Crawford Street Historic District
Take a stroll through downtown Nogales, Arizona and experience a cultural fabric that is woven from the cattle, commerce, retail, mining, and military and produce industries. The self-guided walking tour takes you through the commercial and residential sections of the city’s center, where legends abound. It is rumored that Pancho Villa hid in secret compartments of houses along Crawford Street. Former Mayor’s and owners of prominent businesses have taken up residence in this historic district. And history is still in the making. Ambassador and former Arizona, Raul H. Castro and his wife have restored their home on Crawford Street to its former elegance. Attorney and renowned conservationist Cabot Sedgwick rents out a suite of professional offices on Crawford.
Stop by or call the Pimeria Alta Museum or Historic Nogales Main Street offices to get your tour. For more information, please contact the Historic Nogales Main Street Office is located at 75 N. Terrace and for any additional information, please call (520) 397-9219.
The Hilltop Gallery was first opened in 1972, since then it has enriched the art of both sides United States, and Mexico by present- ing over 20,000 works of art including local artist as well. The Hilltop Gallery currently opens from 12:30 to 4:30 every day. It is not only an art gallery it focuses on the education of art as well for all ages.
They host a Summer Art Program from June to July. For information call (520) 287-5515 or visit 730 N. Hilltop Dr. Nogales, AZ 85621.
The Juan Bautista De Anza National Historic Trail
The Juan Bautista De Anza National Historic Trail begins in Nogales, travels to San Francisco, California, and continues east around the San Francisco Bay. The national trail celebrates the route followed by Anza in 1775-76. Anza, a tough frontiersman who spent much of his life in Sonora, led a party of 30 soldiers and their families to found a presidio and mission on the San Francisco Bay. For further information and seasonal events, please visit www.anzadays.com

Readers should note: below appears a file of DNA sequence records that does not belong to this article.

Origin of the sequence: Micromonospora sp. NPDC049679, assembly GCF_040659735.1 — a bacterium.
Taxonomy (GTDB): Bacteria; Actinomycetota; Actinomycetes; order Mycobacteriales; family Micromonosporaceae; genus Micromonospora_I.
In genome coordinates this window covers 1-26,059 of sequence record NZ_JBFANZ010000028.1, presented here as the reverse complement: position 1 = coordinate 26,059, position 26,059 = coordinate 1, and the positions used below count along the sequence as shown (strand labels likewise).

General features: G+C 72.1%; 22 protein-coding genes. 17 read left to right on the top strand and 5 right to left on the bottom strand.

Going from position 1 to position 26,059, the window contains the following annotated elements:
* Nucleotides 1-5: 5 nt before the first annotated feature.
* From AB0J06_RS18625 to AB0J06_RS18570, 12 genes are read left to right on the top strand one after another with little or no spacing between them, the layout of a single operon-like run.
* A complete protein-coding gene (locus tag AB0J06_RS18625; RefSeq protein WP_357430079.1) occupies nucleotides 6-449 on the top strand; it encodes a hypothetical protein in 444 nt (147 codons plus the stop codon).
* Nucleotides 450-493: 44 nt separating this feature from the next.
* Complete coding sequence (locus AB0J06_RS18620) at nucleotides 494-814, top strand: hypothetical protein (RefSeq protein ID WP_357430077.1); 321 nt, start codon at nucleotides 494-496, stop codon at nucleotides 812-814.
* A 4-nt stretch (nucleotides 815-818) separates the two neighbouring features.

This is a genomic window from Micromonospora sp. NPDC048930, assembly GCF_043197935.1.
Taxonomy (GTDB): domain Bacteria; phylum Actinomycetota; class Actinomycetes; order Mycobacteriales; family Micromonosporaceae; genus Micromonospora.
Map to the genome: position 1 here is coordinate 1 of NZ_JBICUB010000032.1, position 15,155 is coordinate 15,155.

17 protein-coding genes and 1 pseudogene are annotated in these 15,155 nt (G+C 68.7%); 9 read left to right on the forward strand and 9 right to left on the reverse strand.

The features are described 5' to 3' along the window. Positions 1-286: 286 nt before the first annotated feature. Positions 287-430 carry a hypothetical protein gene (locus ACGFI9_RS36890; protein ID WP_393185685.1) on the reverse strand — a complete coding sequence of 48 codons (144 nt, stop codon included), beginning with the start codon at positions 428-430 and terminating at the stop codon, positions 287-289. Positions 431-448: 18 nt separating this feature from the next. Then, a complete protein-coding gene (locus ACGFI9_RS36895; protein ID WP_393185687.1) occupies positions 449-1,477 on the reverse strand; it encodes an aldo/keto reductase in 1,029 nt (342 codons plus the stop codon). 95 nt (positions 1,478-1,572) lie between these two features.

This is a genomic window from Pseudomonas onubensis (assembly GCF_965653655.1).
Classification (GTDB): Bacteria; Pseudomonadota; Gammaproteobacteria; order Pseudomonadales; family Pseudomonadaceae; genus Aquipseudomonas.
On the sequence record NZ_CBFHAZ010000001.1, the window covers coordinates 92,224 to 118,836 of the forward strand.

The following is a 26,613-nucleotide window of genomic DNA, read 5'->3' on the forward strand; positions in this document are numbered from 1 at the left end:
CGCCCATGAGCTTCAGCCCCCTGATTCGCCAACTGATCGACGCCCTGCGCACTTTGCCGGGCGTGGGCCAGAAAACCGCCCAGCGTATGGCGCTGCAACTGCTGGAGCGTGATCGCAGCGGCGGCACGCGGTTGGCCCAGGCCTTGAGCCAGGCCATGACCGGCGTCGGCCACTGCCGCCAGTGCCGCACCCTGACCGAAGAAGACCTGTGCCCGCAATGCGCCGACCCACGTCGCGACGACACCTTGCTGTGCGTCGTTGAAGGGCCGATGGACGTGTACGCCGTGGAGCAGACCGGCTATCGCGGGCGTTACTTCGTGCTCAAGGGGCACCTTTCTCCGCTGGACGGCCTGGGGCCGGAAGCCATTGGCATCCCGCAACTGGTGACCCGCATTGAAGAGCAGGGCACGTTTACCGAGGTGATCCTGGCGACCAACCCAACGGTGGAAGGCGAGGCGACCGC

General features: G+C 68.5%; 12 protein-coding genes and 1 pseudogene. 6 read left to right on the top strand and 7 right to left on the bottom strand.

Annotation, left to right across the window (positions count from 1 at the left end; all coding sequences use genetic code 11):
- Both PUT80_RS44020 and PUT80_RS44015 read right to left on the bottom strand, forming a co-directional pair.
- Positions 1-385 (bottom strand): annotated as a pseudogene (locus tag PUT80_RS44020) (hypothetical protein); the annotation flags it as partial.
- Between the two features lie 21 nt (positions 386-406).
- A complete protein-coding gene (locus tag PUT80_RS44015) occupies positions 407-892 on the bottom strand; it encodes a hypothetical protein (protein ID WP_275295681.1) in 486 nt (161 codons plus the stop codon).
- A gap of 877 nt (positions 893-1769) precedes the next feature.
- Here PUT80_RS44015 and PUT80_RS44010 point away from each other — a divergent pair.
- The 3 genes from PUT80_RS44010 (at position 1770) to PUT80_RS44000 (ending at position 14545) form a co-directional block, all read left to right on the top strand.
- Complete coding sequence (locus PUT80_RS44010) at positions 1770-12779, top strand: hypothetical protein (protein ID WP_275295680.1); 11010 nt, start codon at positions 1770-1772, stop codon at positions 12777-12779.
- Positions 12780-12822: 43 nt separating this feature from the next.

For more information, please call the Nogales-Santa Cruz County Chamber of Commerce Tourism & Visitor Center at (520) 287-3685.
Eventually a new sense of law and order was established by the sheriff, Tom Turner, along with a brand new courthouse. It still stands in all its Neo-Classic splendor on a hill off Main Street. We call it the 1904 Courthouse. It cost $35,000 to build and was made of stone quarried in Nogales.
You must also see the Old City Hall and is celebrating it's Centennial Celebration in 2015. It was built in 1914, and It was used as the Office of the Mayor, the Sheriff's office with two holding cells, and the Fire Department. Now, it houses the Pimeria Alta Historical Society and has fascinating displays of how things used to be and houses many of our historical treasures.
The U.S. Custom House at Nogales located on N. Terrace Ave. was funded by the Public Works Administration in 1934 and constructed in 1935 by Louis A. Simon in the Spanish Eclectic style, the imposing U.S. Custom House is a reminder of the importance of Nogales as a primary port of entry from Mexico along the Arizona border.
A crossroads community for a thousand years, wants you to experience its unique shopping, historical, and cultural adventures. The name Nogales comes from the Spanish word "walnut" and Walnut trees once grew abundantly in the mountain pass between the city of Nogales, Arizona and Nogales, Mexico.
Thousands of years ago, before European explorers ever dreamed of sailing across the Atlantic, Nogales was part of a migratory path and trade route much later called El Camino Real (The King's Highway). Much later, regiments of armor-clad Conquistadors forayed north along this very valley in quest of precious metals and gems. Today missions built by the Spanish colonials still dot the valley's landscape.
Beginning in Nogales you will also encounter and even explore a national trail known as the Juan Bautista de Anza Trail first started in 1774 by Juan Bautista de Anza in Culiacan Mexico. Taking approximately 200 settlers and their escorts including cowboys, translators, mule packers, indian guides and over 1,000 head of livestock.
Their mission was to make a land trail that would take them to the San Francisco Port leaving behind trails and missions as a historical beauty. Now a days you can either walk the trail, experience through a horse back ride, or go on the trail by vehicle and encounter historical buildings left behind. You can also find an illustration on this trail by visiting our 1904 Courthouse.
Today, you'll find Nogales a far more hospitable place. Life on the border would not be complete without the influence of Pancho Villa, whose army occupied Nogales, Mexico in 1914 during the Mexican Revolution. The U.S. military's garrison in Nogales swelled to over 10,000 mostly black soldiers of the highly decorated 25th Regiment mostly detached from Washington, D.C. The military buildup and related business growth attracted many businesses to Nogales, some of which remain today.